UNITED NATIONS, April 7. /TASS/. The UN General Assembly passed the Western resolution to suspend Russia from the Human Rights Council during a special session Thursday. A total of 93 votes were cast in favor of the resolution, with 24 against, while 58 delegations abstained from the vote.
In order for the resolution to pass, two thirds of votes are needed, and votes of those who abstained are not taken into account, which makes the total number of counted votes 117; 93 is more than two thirds of that number, which made it possible for the resolution to pass.
Russian representatives said earlier that they view such steps as politically motivated, adding that they threaten to destroy the entire UN system. The suspension will only affect the current membership, which, for Russia, ends in 2023. After that, Russia may once again apply for membership in the Human Rights Council.
The following countries voted against the resolution: Algeria, Belarus, Bolivia, Burundi, Vietnam, Gabon, Zimbabwe, Iran, Kazakhstan, Kyrgyzstan, China, North Korea, Cuba, Laos, Mali, Nicaragua, the Republic of Congo, Russia, Syria, Tajikistan, Uzbekistan, Central African Republic, Eritrea and Ethiopia.
Consequences of suspension
The UN Human Rights Council includes 47 members, which means most UN member states are not currently included in this body. Since its established in 2006, not all countries have been its members yet. There is no permanent membership in the council. Its decisions are no legally binding; at the same time, a suspension of membership does not mean that a country in question is freed of its obligations in the human rights area.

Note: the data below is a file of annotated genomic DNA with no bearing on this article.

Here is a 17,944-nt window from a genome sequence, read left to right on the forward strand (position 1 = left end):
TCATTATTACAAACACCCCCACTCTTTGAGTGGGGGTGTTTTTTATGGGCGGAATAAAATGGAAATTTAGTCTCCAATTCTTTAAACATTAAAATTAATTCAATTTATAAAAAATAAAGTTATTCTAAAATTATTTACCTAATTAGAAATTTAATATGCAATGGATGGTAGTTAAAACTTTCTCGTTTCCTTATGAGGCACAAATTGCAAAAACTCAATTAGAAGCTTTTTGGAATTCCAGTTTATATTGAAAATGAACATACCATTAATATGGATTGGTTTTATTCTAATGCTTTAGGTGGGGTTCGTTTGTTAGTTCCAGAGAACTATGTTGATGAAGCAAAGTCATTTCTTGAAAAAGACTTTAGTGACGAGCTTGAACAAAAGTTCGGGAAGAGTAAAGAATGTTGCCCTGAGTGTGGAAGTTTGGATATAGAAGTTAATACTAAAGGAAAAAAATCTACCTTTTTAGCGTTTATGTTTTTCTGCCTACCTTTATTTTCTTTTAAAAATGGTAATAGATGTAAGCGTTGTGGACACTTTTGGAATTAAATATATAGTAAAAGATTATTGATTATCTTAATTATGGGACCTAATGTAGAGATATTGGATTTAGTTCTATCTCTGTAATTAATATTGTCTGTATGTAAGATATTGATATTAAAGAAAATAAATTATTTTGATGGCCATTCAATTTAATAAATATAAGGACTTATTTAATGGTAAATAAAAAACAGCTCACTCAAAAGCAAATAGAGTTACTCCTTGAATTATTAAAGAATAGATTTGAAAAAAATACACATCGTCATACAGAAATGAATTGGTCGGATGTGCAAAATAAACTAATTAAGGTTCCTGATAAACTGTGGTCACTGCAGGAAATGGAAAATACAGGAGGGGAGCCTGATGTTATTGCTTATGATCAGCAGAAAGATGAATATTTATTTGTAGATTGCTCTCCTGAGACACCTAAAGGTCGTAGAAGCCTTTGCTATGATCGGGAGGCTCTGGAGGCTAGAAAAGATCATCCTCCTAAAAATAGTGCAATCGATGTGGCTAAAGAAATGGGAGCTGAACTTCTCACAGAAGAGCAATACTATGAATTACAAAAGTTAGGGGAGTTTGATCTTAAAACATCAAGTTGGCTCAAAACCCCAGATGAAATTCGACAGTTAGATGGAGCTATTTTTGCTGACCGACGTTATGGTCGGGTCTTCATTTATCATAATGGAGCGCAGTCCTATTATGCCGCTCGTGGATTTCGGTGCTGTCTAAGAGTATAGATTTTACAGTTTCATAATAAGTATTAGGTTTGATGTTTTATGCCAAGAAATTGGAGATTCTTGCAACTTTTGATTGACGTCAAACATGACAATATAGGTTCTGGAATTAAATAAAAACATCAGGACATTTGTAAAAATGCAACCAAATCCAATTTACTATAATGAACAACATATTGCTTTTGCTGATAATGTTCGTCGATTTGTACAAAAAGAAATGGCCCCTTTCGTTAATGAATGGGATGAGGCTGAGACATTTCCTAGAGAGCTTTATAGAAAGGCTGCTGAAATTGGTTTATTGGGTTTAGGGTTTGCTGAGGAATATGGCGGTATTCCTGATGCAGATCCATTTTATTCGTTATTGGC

Between 2017 and 2019, Russia was not a member due to the council’s rotation of membership. In 2018, the US withdrew from the council under a decision of then-President Donald Trump, but returned after Trump was succeeded by Joe Biden.
Human Rights Council member states vote on resolutions in human rights area. No member has a veto power. Russian Foreign Ministry pointed out repeatedly that the Council is highly politicized and is being used by Western countries in their own interests.
Following a suspension, a country is stripped of its voting power, but can still attend the meetings.